IT’S TIME TO TALK

Is­land’s chal­lenges re­quire fo­cused at­ten­tion in this pro­vin­cial elec­tion

Cape Breton Post - - Front Page - Tom Ur­ba­niak Po­lit­i­cal In­sights Tom Ur­ba­niak is a po­lit­i­cal sci­en­tist at Cape Bre­ton Univer­sity. He wel­comes the ex­change of ideas and can be reached at tom_ur­ba­niak@cbu.ca .

Tom Ur­ba­niak thinks there should be a lead­er­ship de­bate in Cape Bre­ton. Find out more.

Cape Bre­ton’s me­dia out­lets should get to­gether and in­sist that the pro­vin­cial party lead­ers gather for a full de­bate in Cape Bre­ton about Cape Bre­ton.

Short one-on-one in­ter­views are not suf­fi­cient. Oc­ca­sional ques­tions about Cape Bre­ton do not give us real in­sight.

We need two solid hours of back-and-forth, prob­ing ques­tions and an­swers about the prov­ince’s role in turn­ing the is­land around. Our eco­nomic stag­na­tion and high level of poverty are not ac­cept­able. Pol­i­tics as usual is not work­ing for us. The long history of scat­tered grants and the usual flurry of pre-elec­tion an­nounce­ments have not yet given us a hope­ful strat­egy.

We need se­ri­ous de­tail about se­ri­ous strate­gies for Cape Bre­ton. We need to see pro­posed road maps. This is not a cri­tique of one party. It’s a con­struc­tive con­cern about a sys­tem that gives us laid-back gov­er­nance, of­ten at a dis­tance. A greater sense of ur­gency is called for.

In my ex­pe­ri­ence, many se­nior pub­lic ser­vants in Hal­i­fax do not un­der­stand the scale, com­plex­ity and dis­tinc­tive­ness of Cape Bre­ton’s chal­lenges. We’re seen as quaint, scenic and, some­times, as com­plain­ing – al­beit a nice place to visit. “I’ll try to get down there for a meet­ing in the spring.”

For ex­am­ple, a $56-mil­lion pro­vin­cial in­vest­ment in a con­tro­ver­sial, mas­sive con­ven­tion cen­tre in Hal­i­fax, sup­ported by two suc­ces­sive gov­ern­ments, is un­likely to have a spillover ef­fect here. We’re too far away from that, and that’s why we need some fo­cused de­bate here by the lead­ers.

Cutting through red tape and pi­lot­ing new things is hard. We have too many one-size-fits-all pro­grams.

Nova Sco­tia’s pop­u­la­tion has seen a mod­est in­crease, but Cape Bre­ton’s pop­u­la­tion con­tin­ues to de­cline. Un­em­ploy­ment re­mains in the dou­ble dig­its. Down­towns are strug­gling or dy­ing. Post-sec­ondary ed­u­ca­tion is ex­pen­sive. Many roads are in lam­en­ta­ble con­di­tion.

How, specif­i­cally, will we de­cen­tral­ize pro­vin­cial govern­ment op­er­a­tions to get more pub­lic ser­vants to be based in Cape Bre­ton?

What spe­cial pow­ers or tax in­cen­tives will be tar­geted to Cape Bre­ton, which has still not re­cov­ered from in­dus­trial col­lapse and the hard­ship in the re­source in­dus­tries. If other ju­ris­dic­tions can set up spe­cial eco­nomic zones to spur en­trepreneurs, why can’t we?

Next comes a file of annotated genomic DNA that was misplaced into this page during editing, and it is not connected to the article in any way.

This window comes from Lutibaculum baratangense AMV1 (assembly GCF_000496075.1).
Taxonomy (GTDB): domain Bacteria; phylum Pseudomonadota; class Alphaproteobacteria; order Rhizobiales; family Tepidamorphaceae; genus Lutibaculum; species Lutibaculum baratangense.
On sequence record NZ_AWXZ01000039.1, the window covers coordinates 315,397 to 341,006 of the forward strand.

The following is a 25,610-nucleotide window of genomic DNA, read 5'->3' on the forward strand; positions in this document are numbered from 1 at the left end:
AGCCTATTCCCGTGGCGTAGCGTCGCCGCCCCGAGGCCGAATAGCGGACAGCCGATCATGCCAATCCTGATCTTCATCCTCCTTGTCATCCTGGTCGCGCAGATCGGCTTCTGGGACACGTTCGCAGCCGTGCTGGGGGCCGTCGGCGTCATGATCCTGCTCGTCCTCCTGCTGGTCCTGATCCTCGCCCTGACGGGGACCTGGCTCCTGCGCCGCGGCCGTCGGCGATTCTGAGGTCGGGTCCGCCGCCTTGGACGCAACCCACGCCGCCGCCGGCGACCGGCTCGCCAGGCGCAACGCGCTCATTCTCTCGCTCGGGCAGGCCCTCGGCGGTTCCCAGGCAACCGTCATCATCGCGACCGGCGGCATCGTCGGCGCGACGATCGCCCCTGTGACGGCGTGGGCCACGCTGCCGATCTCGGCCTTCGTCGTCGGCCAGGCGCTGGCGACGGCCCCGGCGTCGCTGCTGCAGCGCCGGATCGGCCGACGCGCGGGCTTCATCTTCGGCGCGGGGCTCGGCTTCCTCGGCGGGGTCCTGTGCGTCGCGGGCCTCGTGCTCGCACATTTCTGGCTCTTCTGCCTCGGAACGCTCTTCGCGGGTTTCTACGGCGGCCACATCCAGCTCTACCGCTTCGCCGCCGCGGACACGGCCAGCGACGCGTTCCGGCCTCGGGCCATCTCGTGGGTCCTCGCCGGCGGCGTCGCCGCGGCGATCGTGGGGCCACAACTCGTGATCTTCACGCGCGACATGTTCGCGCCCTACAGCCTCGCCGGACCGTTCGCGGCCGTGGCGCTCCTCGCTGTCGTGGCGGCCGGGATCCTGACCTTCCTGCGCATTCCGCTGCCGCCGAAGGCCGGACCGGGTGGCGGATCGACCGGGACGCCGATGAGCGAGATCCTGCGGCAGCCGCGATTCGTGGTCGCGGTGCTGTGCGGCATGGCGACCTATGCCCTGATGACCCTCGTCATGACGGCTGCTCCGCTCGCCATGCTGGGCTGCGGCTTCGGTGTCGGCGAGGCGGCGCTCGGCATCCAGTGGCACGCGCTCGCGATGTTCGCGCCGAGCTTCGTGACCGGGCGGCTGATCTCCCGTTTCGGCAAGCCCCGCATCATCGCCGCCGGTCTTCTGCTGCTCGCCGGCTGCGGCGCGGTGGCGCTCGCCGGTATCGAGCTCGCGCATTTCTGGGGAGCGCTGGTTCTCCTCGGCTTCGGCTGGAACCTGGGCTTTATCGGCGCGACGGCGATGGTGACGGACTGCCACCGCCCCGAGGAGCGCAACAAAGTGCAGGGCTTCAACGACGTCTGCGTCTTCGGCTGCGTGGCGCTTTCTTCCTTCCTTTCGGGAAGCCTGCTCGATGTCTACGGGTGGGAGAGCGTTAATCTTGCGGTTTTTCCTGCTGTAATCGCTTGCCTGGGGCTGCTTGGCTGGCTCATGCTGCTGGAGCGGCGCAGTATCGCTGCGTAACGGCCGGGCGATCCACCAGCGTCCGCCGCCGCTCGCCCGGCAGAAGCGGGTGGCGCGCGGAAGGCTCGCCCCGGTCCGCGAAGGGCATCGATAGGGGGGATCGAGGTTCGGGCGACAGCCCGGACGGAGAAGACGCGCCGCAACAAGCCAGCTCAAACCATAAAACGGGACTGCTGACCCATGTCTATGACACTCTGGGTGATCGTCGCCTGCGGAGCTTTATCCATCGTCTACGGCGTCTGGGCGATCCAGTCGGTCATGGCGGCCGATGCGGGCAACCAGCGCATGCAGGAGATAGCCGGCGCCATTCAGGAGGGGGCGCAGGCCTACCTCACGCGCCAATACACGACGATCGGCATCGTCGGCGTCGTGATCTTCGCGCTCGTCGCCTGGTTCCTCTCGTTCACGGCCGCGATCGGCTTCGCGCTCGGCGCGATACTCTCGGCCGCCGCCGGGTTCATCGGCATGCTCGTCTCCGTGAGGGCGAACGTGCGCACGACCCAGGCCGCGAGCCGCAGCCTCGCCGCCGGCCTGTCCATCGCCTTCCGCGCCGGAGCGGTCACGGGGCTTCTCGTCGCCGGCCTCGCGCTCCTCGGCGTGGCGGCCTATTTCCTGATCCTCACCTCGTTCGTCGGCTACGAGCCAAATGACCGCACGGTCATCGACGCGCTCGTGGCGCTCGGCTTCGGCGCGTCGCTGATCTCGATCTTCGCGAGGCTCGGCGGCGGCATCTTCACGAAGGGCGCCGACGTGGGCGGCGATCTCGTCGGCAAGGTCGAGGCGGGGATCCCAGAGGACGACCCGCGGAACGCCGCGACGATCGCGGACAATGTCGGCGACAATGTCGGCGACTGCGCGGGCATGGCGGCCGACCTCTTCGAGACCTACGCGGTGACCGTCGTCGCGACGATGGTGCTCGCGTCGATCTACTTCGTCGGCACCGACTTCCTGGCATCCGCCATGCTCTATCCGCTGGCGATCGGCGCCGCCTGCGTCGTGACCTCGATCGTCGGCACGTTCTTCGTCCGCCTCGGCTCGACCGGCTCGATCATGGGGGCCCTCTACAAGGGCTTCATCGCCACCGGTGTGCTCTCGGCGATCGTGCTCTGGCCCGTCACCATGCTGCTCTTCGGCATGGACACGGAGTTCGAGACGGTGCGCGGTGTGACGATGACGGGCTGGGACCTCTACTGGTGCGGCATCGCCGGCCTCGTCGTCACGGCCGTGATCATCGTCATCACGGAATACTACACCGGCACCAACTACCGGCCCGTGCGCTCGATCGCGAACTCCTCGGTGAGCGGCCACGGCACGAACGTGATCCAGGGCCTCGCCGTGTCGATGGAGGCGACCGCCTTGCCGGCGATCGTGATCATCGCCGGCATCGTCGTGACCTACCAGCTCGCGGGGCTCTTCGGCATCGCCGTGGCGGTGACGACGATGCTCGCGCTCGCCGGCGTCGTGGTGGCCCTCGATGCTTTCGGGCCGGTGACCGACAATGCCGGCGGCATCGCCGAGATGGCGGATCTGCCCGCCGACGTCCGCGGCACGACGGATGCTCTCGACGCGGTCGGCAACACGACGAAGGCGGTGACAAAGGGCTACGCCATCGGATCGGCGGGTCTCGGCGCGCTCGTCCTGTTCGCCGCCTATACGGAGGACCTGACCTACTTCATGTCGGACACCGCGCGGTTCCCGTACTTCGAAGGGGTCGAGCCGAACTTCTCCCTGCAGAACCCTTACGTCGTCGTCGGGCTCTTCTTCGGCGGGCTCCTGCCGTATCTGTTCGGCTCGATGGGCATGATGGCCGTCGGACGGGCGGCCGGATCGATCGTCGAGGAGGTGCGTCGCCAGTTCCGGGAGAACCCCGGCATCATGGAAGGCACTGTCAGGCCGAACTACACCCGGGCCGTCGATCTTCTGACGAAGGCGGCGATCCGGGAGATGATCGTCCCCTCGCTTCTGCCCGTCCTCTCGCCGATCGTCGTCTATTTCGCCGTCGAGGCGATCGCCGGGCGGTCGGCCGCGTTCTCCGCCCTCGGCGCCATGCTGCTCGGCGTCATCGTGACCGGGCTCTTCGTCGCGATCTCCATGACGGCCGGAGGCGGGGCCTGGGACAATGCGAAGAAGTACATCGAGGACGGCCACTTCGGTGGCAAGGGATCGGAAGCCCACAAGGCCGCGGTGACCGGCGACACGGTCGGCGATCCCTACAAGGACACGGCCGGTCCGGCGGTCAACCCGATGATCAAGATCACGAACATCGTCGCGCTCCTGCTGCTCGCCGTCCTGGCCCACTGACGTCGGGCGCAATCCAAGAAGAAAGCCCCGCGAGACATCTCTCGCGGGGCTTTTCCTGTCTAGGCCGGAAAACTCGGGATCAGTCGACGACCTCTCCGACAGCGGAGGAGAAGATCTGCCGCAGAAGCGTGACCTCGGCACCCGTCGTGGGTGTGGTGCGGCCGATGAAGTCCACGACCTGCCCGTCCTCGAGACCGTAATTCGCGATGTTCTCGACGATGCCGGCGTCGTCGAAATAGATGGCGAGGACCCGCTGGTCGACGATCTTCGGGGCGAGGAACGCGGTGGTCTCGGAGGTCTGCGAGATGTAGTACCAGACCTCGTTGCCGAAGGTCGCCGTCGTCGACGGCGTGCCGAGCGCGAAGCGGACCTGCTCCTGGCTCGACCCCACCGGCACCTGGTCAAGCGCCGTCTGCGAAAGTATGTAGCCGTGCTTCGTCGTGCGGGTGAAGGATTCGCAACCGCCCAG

Which crum­bling in­fra­struc­ture in Cape Bre­ton will be pri­or­i­tized for re­pair and why?

Which port de­vel­op­ments, if any, do the lead­ers see as hav­ing the great­est po­ten­tial?

Which ideas from the re­cent United Way of Cape Bre­ton child poverty sum­mit will be im­ple­mented and with what time­lines?

Will ser­vices that were lost in com­mu­ni­ties like Bad­deck and Port Hood be re­stored or re­placed by other func­tions?

How will we en­sure that ev­ery Cape Bre­toner has a fam­ily doc­tor? How can we greatly im­prove pal­lia­tive care ser­vices?

Will cuts to Gaelic Af­fairs be re­versed in a way that can spur sus­tain­able de­vel­op­ment, es­pe­cially in ru­ral Cape Bre­ton?

What role can hub schools play in turn­ing Cape Bre­ton com­mu­ni­ties around? How can we get more im­mi­grants to come here and stay here?

What spe­cific pro­vin­cial in­vest­ments will be made in turn­ing down­towns around? Can some post-sec­ondary ex­pan­sions be put in the Syd­ney core?

Will there be a char­ter for the CBRM?

By what bench­marks do the lead­ers want us to judge their suc­cess in four years?

An im­par­tial mod­er­a­tor and panel of ex­pe­ri­enced jour­nal­ists should shep­herd this de­bate. There should be op­por­tu­ni­ties for the lead­ers to cross-ex­am­ine each other and for the pan­elists to po­litely fol­low up with pre­scient sup­ple­men­tary ques­tions.

In other words, it should be pos­si­ble for a Cape Bre­ton lead­ers’ de­bate to help vot­ers grasp the depth with which the par­ties have thought an­a­lyt­i­cally about the is­land’s prob­lems, how they will work with lo­cal lead­ers and vol­un­teers, how they will iden­tify signs of life, and what re­ally are their in­gre­di­ents for a “Cape Bre­ton pol­icy.”

Such a de­bate is def­i­nitely doable. Nova Sco­tia is not so large that the lead­ers would lack time to con­vene in the prov­ince’s sec­ond-largest pop­u­la­tion cen­tre.

I hope it hap­pens. It would be help­ful to us.

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